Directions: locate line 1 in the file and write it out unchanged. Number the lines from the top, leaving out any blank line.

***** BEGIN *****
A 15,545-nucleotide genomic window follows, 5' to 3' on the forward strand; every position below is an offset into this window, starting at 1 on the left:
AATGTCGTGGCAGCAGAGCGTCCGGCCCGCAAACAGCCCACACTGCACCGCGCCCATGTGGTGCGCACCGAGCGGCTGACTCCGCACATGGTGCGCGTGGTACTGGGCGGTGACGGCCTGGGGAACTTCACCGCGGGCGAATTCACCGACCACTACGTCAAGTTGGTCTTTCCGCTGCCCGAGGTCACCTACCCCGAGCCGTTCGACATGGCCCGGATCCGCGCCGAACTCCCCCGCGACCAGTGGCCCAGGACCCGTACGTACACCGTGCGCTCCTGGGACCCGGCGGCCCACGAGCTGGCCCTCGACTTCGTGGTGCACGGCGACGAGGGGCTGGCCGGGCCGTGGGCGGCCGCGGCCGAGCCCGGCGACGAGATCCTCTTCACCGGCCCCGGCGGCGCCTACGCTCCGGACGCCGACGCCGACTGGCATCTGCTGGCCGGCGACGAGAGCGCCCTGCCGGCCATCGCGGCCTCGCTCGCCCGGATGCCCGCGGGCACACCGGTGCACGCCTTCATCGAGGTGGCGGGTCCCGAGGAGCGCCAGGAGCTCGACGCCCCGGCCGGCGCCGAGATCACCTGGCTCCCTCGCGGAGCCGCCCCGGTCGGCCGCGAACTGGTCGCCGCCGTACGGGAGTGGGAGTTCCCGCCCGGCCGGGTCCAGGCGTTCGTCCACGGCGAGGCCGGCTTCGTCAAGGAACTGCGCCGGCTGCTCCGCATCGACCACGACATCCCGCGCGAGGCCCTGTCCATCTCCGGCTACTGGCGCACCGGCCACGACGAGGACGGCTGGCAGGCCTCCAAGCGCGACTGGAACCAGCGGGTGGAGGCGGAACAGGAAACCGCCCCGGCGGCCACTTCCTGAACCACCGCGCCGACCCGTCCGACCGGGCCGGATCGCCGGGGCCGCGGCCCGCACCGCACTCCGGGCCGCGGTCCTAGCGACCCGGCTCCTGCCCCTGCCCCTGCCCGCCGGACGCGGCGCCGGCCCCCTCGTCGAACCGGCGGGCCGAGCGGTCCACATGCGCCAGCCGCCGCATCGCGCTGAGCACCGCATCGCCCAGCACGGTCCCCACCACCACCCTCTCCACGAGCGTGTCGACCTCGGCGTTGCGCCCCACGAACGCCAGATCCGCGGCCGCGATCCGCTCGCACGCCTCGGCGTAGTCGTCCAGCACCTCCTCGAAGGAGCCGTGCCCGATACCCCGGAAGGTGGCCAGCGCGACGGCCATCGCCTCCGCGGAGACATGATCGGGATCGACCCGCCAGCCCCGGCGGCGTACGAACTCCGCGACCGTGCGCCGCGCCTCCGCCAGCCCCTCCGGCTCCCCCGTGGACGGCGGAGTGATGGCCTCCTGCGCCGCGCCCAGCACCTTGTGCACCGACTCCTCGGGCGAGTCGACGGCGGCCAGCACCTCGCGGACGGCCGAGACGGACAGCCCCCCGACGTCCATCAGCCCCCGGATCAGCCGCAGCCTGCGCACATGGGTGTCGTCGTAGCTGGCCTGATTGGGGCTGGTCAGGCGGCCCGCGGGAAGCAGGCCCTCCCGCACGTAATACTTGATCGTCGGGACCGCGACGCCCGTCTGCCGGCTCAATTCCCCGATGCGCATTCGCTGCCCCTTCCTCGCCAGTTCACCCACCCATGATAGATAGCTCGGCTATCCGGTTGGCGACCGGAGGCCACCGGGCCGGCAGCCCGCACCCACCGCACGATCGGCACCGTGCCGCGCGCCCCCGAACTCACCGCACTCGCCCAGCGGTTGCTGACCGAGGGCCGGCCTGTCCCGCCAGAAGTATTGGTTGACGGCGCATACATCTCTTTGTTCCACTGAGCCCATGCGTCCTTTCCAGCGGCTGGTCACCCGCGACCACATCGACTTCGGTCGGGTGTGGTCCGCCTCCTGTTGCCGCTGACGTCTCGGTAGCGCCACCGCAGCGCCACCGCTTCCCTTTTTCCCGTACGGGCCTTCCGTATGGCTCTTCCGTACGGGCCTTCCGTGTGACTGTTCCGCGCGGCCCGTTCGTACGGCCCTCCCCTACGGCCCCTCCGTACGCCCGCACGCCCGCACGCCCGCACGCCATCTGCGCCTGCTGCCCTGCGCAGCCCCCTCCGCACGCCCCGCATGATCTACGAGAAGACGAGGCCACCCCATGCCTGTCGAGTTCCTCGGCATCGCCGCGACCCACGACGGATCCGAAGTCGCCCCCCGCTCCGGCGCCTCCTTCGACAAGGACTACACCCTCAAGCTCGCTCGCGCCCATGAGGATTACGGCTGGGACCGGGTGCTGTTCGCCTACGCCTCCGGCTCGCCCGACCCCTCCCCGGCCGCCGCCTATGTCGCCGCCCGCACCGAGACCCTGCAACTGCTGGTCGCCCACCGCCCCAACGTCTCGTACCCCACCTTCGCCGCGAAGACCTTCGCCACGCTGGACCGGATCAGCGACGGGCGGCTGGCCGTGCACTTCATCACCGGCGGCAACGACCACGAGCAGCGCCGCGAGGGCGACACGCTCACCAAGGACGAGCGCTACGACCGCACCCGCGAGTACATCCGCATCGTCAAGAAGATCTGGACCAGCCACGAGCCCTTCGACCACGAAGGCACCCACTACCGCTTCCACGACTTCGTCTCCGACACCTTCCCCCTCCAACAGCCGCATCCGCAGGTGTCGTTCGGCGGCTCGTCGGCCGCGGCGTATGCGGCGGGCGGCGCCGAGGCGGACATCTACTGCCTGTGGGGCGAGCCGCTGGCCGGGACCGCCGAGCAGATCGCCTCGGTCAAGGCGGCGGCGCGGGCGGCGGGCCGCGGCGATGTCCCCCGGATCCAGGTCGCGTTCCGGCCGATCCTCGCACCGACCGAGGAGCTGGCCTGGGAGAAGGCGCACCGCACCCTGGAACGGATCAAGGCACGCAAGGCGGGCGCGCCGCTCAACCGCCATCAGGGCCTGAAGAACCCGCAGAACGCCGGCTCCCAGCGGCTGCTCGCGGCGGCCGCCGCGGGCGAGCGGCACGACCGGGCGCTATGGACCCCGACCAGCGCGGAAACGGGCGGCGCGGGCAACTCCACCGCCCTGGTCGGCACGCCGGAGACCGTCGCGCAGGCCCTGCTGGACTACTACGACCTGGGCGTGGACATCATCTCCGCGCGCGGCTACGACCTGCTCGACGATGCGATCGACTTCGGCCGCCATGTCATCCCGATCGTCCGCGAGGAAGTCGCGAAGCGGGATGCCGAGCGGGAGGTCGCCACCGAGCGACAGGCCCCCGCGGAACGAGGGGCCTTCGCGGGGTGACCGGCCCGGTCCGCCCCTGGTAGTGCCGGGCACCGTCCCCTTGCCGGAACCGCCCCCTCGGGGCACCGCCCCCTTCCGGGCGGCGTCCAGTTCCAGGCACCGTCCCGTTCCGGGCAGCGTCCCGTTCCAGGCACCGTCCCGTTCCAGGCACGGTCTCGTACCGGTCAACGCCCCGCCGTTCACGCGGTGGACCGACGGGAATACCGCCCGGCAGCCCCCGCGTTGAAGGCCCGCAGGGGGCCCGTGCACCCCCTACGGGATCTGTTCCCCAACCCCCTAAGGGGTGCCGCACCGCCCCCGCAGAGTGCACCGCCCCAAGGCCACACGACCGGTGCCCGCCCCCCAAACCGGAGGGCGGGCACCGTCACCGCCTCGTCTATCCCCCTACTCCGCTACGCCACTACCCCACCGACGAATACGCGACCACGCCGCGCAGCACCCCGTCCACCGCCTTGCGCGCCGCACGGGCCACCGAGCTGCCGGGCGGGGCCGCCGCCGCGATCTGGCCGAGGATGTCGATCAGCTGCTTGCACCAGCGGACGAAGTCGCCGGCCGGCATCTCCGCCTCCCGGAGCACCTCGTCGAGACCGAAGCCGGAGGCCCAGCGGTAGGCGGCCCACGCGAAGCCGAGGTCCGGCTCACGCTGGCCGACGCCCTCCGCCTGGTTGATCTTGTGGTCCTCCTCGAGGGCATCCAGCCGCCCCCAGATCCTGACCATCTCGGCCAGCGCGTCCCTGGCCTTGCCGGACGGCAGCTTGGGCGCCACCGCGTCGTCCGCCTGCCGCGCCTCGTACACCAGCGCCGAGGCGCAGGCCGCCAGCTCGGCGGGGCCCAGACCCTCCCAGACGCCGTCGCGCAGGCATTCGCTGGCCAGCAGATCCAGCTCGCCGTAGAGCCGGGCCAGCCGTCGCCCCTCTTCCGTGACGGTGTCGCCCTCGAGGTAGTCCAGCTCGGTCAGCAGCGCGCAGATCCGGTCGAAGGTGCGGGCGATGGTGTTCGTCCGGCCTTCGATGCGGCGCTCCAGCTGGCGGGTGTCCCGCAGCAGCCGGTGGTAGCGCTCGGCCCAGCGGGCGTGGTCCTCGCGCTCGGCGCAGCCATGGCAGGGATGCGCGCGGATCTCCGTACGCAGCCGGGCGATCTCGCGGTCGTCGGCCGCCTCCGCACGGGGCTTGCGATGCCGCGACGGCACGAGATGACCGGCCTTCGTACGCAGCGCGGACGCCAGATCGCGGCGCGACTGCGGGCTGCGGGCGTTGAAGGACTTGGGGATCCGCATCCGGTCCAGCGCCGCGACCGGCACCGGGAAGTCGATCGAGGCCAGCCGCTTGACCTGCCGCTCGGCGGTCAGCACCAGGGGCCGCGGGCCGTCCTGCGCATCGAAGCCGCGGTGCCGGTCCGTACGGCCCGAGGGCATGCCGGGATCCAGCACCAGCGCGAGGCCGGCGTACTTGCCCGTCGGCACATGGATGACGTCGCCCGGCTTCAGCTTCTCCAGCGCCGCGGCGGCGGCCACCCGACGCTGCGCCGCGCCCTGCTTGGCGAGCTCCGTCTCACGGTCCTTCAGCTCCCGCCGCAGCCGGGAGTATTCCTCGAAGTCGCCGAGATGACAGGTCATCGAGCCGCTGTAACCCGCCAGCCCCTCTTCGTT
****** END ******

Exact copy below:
A 15,545-nucleotide genomic window follows, 5' to 3' on the forward strand; every position below is an offset into this window, starting at 1 on the left: